Jean Pierre Purry’s proposal to colonize the Land of Nuyts.
As a servant of the Dutch East India Company in Batavia in 1717, Jean Pierre Purry had proposed the settlement of Nuyts Land, the present South and South West Australia. He considered Leeuwin and Edels Lands to be islands, and included them among the islands of Nuyts Land. Purry’s ideas were published in Amsterdam in 1718 and in London in 1744 (John Peter Purry, A Method for Determining the Best Climate of the Earth). In this work, Purry wrote:
Who knows what there is in New Holland, and whether that Country does not, perhaps, contain richer Mines of Gold and Silver than, perhaps, Chili, Peru, or Mexico? And what should hinder, but that all that Coast, called the LAND OF NIGHTS, containing five or six [hundred] Leagues in Extent, and all of it contained within the fifth Climate, may be equal to Barbary, Chili, and all the best Countries both of the Old and New Continents? (page 32).
Purry’s ideas were also discussed by Adam Anderson in An Historical and Chronological Deduction of the Origin of Commerce from the earliest accounts to the present Time (London, 1764, Vol.1, p.xlvii). Anderson related that Purry, whom he had met, had “laid it down as a postulatum, ‘That there is a certain Latitude on our Globe, so happily tempered between the Extremes of Heat and Cold, as to be more peculiarly adapted than any other for all the said rich productions: and he seems, with Judgment, to have fixed on the Latitude of 33 Degrees, (whether South or North)….as the identical one for that peculiar Character’”. The Land of Nuyts, “on the Southern hitherto unplanted Continent called New-Holland”, lay near this favoured latitude: “A Latitude, most fit for Vines, and other excellent Fruits and Plants; whereby the Company would be enabled to supply their East-India Settlements with Wines, Fruits, Oils, and Corn”.
Emanuel Bowen’s Complete System of Geography, published in London in 1747, referred to the “Land of Peter Nuyts, said to have been discover’d the 16th of January 1627”. It extended from the islands of St. Peter and St. Francis in the East, westwards to the “Landt Van te Leeuwin, or The Lioness’s Land. This Coast lies between the 31st and 33d Degrees of South Latitude, and seems to extend above four hundred Leagues from East to West, from the 110th to beyond the 130th Degree of Longitude East from London” and was “the Country seated, according to Colonel Purry, in the best Climate in the World” (Volume 1, p.782). On his Complete Map of the Southern Continent, Bowen said: “If Peru overflows with Silver, if all the Mountains of Chili are filled with Gold, and this precious Metal & Stones much more precious are ye product of Brazil this Continent enjoys the benefit of the same position and therefore whoever perfectly discovers & settles it will become infalliably possessed of Territories as Rich, as fruitful, & as capable of Improvement, as any that have been hitherto found out, either in the East Indies, or the West”.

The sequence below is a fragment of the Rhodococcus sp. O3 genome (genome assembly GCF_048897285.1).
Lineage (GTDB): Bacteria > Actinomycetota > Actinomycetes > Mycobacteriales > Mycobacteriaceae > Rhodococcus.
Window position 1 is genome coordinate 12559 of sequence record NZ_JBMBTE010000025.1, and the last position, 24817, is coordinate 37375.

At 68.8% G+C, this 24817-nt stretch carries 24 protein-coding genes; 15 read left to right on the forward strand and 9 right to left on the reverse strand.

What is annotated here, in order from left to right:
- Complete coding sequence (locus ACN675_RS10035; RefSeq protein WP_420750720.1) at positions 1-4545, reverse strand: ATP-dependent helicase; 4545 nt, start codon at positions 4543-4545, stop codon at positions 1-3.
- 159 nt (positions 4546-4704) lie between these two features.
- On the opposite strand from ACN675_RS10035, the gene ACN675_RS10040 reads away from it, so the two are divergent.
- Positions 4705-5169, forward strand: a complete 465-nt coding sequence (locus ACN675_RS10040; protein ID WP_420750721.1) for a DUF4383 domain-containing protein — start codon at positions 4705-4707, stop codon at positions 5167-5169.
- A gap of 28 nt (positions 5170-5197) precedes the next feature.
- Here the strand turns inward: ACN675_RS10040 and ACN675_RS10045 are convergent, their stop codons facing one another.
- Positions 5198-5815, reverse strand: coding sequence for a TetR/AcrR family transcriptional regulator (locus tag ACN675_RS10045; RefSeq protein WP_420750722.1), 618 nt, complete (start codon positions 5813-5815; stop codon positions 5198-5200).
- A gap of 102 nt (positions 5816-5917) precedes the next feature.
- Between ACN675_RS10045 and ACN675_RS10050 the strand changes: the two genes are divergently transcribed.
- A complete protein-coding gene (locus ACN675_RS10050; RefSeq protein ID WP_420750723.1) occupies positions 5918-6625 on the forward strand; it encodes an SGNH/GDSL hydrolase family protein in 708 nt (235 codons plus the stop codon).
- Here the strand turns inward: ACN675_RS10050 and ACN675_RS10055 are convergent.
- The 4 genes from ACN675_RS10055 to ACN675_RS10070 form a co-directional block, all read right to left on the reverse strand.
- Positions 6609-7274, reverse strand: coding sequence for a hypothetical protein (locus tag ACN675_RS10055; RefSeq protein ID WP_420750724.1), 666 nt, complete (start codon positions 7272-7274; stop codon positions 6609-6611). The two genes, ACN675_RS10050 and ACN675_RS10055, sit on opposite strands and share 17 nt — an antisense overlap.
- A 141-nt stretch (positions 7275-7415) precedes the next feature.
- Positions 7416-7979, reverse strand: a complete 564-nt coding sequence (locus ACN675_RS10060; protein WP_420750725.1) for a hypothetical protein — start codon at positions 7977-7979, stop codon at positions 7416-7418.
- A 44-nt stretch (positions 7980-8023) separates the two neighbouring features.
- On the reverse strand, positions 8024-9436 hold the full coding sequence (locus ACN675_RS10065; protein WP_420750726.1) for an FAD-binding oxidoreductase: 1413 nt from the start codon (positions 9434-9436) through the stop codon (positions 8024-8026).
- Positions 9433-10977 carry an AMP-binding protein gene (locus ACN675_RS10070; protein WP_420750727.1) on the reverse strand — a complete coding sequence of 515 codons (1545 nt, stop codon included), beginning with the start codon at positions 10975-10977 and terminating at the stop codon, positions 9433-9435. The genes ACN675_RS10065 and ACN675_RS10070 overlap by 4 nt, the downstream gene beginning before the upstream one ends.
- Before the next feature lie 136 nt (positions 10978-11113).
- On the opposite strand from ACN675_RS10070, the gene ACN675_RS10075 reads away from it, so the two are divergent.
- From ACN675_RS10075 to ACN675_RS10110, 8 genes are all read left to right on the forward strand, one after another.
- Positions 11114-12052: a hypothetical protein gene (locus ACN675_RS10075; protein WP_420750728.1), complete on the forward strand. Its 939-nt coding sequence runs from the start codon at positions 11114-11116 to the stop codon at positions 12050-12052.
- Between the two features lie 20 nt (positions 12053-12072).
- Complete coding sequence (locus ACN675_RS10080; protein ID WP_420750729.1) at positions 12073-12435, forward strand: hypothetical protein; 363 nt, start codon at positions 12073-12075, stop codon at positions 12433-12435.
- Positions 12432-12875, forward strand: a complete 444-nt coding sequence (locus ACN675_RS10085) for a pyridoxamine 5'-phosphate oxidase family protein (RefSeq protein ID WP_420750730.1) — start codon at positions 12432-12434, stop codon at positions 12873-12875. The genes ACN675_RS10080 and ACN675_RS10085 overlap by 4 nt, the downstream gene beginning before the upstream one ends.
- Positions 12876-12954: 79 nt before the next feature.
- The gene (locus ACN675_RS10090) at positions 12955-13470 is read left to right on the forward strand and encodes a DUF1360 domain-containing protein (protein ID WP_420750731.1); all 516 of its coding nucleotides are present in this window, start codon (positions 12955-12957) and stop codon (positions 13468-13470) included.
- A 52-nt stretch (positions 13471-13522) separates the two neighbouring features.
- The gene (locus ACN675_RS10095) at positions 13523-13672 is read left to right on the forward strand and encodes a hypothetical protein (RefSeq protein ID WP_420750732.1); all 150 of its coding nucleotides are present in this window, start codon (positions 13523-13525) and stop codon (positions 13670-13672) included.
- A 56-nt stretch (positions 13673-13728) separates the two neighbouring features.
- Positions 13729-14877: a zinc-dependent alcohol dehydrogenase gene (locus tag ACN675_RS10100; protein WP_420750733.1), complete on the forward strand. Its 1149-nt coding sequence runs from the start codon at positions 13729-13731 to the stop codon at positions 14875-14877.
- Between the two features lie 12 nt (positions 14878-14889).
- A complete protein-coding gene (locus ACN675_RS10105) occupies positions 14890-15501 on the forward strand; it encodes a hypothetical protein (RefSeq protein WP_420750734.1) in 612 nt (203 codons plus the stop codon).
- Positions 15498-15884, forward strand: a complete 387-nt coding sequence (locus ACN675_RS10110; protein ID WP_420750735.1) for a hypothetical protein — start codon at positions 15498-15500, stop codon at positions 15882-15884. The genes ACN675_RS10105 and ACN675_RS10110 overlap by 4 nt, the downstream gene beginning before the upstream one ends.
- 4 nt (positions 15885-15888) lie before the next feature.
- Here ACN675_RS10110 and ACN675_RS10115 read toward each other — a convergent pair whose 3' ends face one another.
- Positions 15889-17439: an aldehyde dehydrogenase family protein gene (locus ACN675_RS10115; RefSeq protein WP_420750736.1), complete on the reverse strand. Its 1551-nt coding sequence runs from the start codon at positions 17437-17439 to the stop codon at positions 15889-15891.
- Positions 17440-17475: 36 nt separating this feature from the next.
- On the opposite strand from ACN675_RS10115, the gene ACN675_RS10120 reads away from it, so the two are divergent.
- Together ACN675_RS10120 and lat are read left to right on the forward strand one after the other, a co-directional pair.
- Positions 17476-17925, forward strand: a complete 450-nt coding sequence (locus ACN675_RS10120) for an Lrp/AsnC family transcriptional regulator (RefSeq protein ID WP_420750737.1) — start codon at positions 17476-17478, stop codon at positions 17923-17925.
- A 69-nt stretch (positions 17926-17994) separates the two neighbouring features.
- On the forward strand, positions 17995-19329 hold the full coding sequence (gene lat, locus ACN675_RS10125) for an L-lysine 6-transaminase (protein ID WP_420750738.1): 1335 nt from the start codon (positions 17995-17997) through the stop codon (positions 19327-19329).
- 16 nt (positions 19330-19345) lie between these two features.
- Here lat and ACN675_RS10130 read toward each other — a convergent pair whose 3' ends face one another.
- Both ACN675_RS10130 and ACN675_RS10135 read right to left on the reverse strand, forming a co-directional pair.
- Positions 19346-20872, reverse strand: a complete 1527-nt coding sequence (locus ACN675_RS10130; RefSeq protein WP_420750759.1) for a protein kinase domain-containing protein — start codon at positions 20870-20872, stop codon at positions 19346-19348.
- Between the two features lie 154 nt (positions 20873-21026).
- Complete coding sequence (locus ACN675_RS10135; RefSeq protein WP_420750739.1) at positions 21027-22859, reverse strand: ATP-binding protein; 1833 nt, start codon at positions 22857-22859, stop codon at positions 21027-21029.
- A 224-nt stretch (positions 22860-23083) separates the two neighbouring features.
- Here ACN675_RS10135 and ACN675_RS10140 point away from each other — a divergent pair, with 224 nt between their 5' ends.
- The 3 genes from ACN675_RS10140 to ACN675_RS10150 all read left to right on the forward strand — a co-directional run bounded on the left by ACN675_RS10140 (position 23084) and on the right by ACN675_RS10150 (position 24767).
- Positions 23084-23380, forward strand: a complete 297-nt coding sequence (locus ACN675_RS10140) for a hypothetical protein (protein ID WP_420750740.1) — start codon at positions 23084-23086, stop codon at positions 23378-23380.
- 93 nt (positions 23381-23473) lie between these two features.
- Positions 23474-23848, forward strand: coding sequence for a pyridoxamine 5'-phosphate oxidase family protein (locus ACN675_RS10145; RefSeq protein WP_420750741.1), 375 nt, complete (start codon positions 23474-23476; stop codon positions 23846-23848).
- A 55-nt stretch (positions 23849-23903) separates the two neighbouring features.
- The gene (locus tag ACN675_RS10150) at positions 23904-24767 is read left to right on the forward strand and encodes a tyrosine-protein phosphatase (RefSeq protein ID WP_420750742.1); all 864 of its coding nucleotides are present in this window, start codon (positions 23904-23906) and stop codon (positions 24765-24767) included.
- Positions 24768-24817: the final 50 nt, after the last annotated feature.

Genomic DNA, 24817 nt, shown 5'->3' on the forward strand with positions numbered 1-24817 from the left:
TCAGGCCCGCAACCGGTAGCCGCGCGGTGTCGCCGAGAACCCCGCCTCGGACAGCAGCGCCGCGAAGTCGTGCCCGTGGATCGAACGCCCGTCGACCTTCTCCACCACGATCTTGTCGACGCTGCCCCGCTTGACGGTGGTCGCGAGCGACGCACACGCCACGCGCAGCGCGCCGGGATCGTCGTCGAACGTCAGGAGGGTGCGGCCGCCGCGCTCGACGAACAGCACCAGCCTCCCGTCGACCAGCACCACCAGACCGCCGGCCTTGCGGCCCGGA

Purry claimed that the native inhabitants of the country would benefit from colonization by Europeans. He wrote: “there is Reason to believe, the Establishing a good colony of Europeans would be so far from being any Detriment to the Inhabitants of the Land of Nights, and from driving them out of their Possessions, that on the contrary it would procure them all Sorts of Advantages, as well from a civilised Life, as from the Arts and Sciences it would bring among them, provided this was done with Mildness, and we looked upon them as poor Creatures, who tho’ stupid and ignorant don’t cease as well as we to be Members of human Society.”
Jean Pierre Purry, Aanmerkingen betreffende de Kust der Kaffers en het landt van Pieter Nuyts : ten opzigte van de nuttigheit die de Oostindische Compagnie van dezelve voor haaren Koophandel zoude kannen trekken (Mémoire sur le Pais des Caffres, et La Terre de Nuyts. Par raport à l’utilité que la Compagnie des Indes Orientales en pourroit rétirer pour son Commerce.
John Peter Purry, A Method for Determining the Best Climate of the Earth, London, 1744.
Lands of true and certain bounty : the geographical theories and colonization strategies of Jean Pierre Purry / edited and annotated with introductions to the texts by Arlin C. Migliazzo ; translations from the French by Pierrette C. Christianne-Lovrien and ’BioDun J. Ogundayo. Selinsgrove [PA] : Susquehanna University Press ; London ; Cranbury, NJ : Associated University Presses, c2002.
“Proposed Dutch Colony in Nuyt’s Land”, translated by Alexander Buchanan, Proceedings of the Royal Geographical Society of Australasia: South Australian Branch, vol.xix, 1917-1918, pp.102-8; cited in C.C. Macknight, “Neither useful nor profitable: early eighteenth century ideas about Australia and its inhabitants”, presented at the National Library of Australia, 22 September 1993.
Robert J. King